Dear Miss Behavin’: Our family dog is reaching her teen years and it seems like her body is tiring out faster than her adventurous heart. She gets fatigued quickly on our outings, but then seems bored once we’re back home. What can we do to keep her happy mentally if she’s worn out physically?
Enrichment can come in many forms and as individuals, all dogs will have their preferences. Some love interacting with people, but aren’t as fond of other dogs. Others are shy around people but blossom and grow in confidence with a dog friend around. Lower energy dogs might not be interested in fast-paced games of fetch, but love cozying up to you on the couch under a blanket for some quality snuggle time or laying on their mat chewing a tasty bone. For dogs that are limited physically or tire easily, puzzle toys, scent enrichment and trick training are just a few of many options.
Puzzle toys allow your dog to “forage” for their food, whether it’s a bowl with a raised design t slow their eating, tossing a handful of their meal out into the yard or stuffing a sturdy rubber toy with kibble and sealing the opening with peanut butter. K9 Nose Work is an increasingly popular option for scent enrichment, and classes are beginning to pop up everywhere. If you can’t commit to a full class, try walking a different route in your neighborhood with your dog each day and letting them sniff as they please. Think about what “sparks joy” for your companion and start from there. Most of all, have fun with it! Enrichment should be enjoyable for you and your dog so if you’re bored, she probably is too. Find an activity your dog loves and you might be surprised at how enriching it is for you!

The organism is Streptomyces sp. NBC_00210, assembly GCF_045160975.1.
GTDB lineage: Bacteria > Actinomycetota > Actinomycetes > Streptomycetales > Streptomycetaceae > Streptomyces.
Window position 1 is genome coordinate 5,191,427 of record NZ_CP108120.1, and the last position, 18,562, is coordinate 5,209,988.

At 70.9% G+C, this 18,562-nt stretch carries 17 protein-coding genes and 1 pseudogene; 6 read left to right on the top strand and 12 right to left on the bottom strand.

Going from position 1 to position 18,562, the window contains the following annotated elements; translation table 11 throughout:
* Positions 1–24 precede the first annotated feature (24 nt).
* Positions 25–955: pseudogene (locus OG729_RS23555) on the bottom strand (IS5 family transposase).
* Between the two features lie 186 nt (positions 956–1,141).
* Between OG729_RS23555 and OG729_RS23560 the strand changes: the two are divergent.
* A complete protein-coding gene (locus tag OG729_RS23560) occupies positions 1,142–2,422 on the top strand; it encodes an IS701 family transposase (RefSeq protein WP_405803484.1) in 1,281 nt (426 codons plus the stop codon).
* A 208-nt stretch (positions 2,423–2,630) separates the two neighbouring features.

Chrissy Patterson is the Assistant for the Behavior and Training Department at the Peninsula Humane Society & SPCA. For more information, visit www.PHS-SPCA.org, call 650-340-7022, ext. 473, or e-mail email@example.com.
Source:: The Mercury News – Lifestyle